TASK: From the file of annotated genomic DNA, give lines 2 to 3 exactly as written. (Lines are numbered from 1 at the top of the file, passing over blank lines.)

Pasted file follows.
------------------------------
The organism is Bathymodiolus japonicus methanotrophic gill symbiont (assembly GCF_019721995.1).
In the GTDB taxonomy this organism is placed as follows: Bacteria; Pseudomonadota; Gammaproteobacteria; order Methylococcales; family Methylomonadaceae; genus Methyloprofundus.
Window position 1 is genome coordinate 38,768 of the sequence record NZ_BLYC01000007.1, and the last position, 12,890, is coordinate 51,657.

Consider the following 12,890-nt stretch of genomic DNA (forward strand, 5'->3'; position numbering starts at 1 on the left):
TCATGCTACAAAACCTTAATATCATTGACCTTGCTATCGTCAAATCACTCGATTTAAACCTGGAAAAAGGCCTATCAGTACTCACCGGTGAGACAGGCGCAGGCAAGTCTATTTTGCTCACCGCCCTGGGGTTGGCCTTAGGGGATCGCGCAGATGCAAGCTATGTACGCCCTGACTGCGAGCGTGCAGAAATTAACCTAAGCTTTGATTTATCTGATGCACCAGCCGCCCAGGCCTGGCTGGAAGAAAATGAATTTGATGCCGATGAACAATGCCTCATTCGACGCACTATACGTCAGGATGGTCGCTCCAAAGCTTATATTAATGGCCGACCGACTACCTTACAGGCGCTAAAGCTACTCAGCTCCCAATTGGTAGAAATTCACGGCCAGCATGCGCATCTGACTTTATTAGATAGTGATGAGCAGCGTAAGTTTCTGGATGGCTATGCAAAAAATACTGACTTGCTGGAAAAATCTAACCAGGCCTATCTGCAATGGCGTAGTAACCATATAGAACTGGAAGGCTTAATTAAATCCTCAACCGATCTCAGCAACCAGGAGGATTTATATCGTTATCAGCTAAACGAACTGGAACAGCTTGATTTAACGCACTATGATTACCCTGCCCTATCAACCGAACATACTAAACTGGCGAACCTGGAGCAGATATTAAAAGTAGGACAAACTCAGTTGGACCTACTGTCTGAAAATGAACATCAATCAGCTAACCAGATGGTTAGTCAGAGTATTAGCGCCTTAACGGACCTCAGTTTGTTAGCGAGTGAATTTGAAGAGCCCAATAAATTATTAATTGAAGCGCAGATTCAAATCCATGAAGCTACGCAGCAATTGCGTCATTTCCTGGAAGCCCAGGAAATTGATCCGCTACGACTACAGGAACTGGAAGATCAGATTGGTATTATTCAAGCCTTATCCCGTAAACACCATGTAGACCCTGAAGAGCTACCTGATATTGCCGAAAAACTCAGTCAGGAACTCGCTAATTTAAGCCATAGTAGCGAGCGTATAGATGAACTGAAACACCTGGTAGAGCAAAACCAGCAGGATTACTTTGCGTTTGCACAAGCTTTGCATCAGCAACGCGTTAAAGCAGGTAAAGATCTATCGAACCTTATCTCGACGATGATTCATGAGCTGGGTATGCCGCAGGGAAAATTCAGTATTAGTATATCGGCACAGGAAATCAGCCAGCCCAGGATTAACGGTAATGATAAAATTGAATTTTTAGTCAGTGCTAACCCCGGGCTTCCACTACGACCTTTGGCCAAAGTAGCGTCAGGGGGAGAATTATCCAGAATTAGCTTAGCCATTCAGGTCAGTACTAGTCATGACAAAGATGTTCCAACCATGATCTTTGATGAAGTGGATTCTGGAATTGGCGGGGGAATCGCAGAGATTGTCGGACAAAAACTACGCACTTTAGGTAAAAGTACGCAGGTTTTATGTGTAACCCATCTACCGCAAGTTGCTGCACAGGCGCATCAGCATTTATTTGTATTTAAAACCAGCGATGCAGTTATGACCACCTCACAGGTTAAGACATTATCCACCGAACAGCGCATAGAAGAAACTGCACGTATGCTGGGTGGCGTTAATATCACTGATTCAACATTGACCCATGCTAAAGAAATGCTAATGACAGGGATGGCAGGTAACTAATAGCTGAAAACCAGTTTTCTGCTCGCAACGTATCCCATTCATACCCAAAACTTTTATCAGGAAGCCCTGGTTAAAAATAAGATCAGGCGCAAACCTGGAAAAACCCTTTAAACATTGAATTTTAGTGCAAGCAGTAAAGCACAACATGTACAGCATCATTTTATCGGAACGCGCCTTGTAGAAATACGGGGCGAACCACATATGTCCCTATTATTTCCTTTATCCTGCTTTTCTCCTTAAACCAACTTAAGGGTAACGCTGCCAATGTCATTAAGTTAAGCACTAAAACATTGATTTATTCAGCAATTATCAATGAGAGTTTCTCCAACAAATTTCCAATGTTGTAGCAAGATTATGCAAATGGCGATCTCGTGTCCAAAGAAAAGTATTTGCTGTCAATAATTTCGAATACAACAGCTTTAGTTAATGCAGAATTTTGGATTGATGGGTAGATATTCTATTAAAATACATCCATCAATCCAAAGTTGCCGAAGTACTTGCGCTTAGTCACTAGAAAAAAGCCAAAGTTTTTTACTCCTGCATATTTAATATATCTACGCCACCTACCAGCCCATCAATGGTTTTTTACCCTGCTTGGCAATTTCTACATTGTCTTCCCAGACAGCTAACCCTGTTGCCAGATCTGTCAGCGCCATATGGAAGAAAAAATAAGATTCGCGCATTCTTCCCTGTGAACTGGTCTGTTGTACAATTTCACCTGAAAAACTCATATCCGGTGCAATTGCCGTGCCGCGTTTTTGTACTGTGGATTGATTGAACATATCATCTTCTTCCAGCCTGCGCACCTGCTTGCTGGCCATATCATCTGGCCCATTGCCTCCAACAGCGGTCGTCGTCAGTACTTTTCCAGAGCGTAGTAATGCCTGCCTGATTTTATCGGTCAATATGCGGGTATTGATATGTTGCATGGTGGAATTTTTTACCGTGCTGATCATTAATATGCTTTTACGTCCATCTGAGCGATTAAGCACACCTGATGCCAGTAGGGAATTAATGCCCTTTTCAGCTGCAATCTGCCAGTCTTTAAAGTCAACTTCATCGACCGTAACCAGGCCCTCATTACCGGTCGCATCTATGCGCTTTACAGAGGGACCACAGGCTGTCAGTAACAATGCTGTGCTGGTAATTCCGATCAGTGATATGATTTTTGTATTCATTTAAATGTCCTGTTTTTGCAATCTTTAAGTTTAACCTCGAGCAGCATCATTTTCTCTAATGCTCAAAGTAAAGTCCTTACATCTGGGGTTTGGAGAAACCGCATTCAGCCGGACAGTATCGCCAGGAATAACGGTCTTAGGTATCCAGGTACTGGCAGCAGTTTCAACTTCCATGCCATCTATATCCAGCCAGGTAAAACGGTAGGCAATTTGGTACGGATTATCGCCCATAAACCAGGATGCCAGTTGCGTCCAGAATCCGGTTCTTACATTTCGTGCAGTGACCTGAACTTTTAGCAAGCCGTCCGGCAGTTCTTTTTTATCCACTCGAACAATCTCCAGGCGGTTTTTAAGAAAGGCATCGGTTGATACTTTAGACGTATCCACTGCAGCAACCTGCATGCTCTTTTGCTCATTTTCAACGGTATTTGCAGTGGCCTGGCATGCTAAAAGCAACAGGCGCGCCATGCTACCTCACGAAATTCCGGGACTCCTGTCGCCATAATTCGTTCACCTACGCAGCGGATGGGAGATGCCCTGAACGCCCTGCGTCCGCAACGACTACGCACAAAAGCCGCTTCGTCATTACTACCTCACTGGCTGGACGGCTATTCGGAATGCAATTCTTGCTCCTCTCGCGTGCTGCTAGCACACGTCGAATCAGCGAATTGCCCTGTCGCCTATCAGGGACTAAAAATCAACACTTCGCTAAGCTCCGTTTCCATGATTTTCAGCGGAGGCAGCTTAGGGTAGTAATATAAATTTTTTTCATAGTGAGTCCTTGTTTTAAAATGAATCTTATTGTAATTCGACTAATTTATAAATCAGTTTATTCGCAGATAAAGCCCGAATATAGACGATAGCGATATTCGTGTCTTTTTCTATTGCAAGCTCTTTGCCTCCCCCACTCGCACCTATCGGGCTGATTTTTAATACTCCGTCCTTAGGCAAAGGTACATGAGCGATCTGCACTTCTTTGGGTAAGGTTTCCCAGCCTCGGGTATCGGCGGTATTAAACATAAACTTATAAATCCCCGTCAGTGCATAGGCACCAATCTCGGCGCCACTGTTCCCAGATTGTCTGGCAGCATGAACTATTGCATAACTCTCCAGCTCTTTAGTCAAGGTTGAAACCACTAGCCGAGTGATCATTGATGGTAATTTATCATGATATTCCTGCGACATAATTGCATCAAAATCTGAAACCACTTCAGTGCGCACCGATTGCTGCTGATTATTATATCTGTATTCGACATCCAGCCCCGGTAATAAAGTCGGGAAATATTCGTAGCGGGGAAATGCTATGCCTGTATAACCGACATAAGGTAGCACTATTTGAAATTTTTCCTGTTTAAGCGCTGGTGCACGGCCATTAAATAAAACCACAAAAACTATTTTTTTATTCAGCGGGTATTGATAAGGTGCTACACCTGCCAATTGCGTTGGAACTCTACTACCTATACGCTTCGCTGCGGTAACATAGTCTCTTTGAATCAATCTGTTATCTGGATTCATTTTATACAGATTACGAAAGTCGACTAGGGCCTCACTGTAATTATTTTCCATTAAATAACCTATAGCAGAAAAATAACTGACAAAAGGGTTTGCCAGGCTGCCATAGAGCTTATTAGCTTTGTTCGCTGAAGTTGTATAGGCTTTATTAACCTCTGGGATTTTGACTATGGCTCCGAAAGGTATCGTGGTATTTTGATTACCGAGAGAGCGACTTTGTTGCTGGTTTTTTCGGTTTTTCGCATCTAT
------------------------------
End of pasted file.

In the GTDB taxonomy this organism is placed as follows: Bacteria; Pseudomonadota; Gammaproteobacteria; order Methylococcales; family Methylomonadaceae; genus Methyloprofundus.
Window position 1 is genome coordinate 38,768 of the sequence record NZ_BLYC01000007.1, and the last position, 12,890, is coordinate 51,657.